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Senegal

Coordinates: 14°N 14°W / 14°N 14°W

Senegal (/ˌ s ɛ n ɪ ˈ ɡ ɔː l, -ˈ ɡ ɑː l/  (  listen);[7] [8] French: Sénégal ), officially the Republic of Senegal (French: République du Sénégal [ʁepyblik dy seneɡal]), is a country in West Africa. Senegal is bordered by Mauritania in the north, Mali to the east, Guinea to the southeast, and Guinea-Bissau to the southwest. Senegal also borders The Gambia, a country occupying a narrow sliver of land along the banks of the Gambia River, which separates Senegal"s southern region of Casamance from the rest of the country. Senegal also shares a maritime border with Cape Verde. Senegal"s economic and political capital is Dakar. It is the westernmost country in the mainland of the Old World, or Afro-Eurasia,[9] and owes its name to the Senegal River, which borders it to the east and north. The name "Senegal" comes from the Wolof "Sunuu Gaal", which means "Our Boat". Senegal covers a land area of almost 197,000 square kilometres (76,000 sq mi) and has an estimated population of about 15 million[2]. The climate is Sahelian, but there is a rainy season.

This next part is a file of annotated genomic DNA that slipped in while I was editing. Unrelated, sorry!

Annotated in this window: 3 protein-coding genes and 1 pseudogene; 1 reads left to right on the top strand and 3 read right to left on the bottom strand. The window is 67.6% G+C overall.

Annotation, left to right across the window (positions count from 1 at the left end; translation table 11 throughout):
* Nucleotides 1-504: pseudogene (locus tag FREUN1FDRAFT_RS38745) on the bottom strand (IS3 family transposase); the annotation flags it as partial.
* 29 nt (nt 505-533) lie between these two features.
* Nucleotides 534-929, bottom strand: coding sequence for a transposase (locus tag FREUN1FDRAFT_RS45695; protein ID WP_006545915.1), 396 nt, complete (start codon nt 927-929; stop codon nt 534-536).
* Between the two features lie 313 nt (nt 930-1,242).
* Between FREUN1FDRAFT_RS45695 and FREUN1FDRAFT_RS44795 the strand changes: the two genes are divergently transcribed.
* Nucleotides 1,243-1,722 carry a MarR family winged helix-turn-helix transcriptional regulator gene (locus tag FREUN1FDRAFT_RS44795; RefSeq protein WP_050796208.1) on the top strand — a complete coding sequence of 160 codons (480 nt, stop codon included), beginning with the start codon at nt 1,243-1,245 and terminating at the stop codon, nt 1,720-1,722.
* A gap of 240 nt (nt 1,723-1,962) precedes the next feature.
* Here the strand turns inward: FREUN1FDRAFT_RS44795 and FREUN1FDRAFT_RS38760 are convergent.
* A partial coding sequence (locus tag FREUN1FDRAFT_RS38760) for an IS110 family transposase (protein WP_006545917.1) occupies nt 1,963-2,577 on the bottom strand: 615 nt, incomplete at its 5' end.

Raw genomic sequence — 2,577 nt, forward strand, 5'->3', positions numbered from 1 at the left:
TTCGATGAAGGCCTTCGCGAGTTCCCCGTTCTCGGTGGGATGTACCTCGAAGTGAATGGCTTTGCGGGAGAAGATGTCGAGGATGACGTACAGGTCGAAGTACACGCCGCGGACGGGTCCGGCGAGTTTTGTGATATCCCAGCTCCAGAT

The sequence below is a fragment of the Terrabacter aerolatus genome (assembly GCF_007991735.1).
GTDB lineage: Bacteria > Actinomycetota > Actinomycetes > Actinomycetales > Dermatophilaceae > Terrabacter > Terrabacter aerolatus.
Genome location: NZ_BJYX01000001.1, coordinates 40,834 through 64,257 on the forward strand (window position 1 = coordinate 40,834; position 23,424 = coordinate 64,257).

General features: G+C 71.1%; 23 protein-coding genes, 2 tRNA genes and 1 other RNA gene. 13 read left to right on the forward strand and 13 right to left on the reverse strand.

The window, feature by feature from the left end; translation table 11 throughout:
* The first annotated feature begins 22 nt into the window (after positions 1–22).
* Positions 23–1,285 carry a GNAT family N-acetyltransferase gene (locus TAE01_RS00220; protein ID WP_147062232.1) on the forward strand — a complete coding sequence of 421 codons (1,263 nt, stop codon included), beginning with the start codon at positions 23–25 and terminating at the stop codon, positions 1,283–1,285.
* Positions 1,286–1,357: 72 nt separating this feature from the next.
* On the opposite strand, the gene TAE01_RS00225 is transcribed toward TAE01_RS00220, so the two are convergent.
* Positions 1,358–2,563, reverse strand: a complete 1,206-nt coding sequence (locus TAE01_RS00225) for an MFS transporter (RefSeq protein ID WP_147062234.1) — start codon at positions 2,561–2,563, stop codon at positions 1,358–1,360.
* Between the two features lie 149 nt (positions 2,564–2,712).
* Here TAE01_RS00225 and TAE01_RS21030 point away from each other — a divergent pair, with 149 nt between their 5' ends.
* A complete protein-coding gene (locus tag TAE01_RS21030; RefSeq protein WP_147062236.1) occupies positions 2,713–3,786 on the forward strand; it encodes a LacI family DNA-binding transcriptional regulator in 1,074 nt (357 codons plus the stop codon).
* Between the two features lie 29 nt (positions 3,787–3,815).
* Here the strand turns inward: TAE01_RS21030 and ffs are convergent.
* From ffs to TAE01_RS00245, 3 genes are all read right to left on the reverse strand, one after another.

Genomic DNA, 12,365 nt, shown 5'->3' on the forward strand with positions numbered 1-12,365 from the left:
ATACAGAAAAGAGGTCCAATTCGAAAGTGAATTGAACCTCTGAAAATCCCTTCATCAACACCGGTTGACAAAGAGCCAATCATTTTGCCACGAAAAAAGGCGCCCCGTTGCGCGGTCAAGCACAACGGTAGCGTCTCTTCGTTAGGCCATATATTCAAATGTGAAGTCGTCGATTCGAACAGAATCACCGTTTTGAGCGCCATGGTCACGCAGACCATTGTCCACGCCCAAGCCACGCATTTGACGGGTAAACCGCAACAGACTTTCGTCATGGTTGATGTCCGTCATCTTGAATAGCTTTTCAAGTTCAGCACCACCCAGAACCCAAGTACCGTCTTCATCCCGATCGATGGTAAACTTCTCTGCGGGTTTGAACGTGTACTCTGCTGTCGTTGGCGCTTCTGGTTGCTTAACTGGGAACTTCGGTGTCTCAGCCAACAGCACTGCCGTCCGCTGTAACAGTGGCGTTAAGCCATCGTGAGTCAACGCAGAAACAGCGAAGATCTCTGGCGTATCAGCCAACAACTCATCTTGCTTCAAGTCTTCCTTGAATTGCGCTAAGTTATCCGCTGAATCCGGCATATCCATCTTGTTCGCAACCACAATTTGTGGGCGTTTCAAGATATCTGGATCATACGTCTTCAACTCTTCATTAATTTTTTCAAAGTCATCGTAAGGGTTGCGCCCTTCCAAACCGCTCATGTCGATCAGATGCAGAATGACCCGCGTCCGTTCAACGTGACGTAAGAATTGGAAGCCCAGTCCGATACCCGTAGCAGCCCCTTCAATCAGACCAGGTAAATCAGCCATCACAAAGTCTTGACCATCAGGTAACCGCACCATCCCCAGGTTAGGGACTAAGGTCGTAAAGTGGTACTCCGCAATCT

Cultures and influences [ edit ]

The territory of modern Senegal has been inhabited by various ethnic groups since prehistory. Organized kingdoms emerged around the seventh century, and parts of the country were ruled by prominent regional empires such as the Jolof Empire. The present state of Senegal has its roots in European colonialism, which began during the mid-15th century, when various European powers began competing for trade in the area. The establishment of coastal trading posts gradually led to control of the mainland, culminating in French rule of the area by the 19th century, albeit amid much local resistance. Senegal peacefully attained independence from France in 1960, and has since been among the more politically stable countries in Africa.

Senegal"s economy is centered mostly on commodities and natural resources. Major industries are fish processing, phosphate mining, fertilizer production, petroleum

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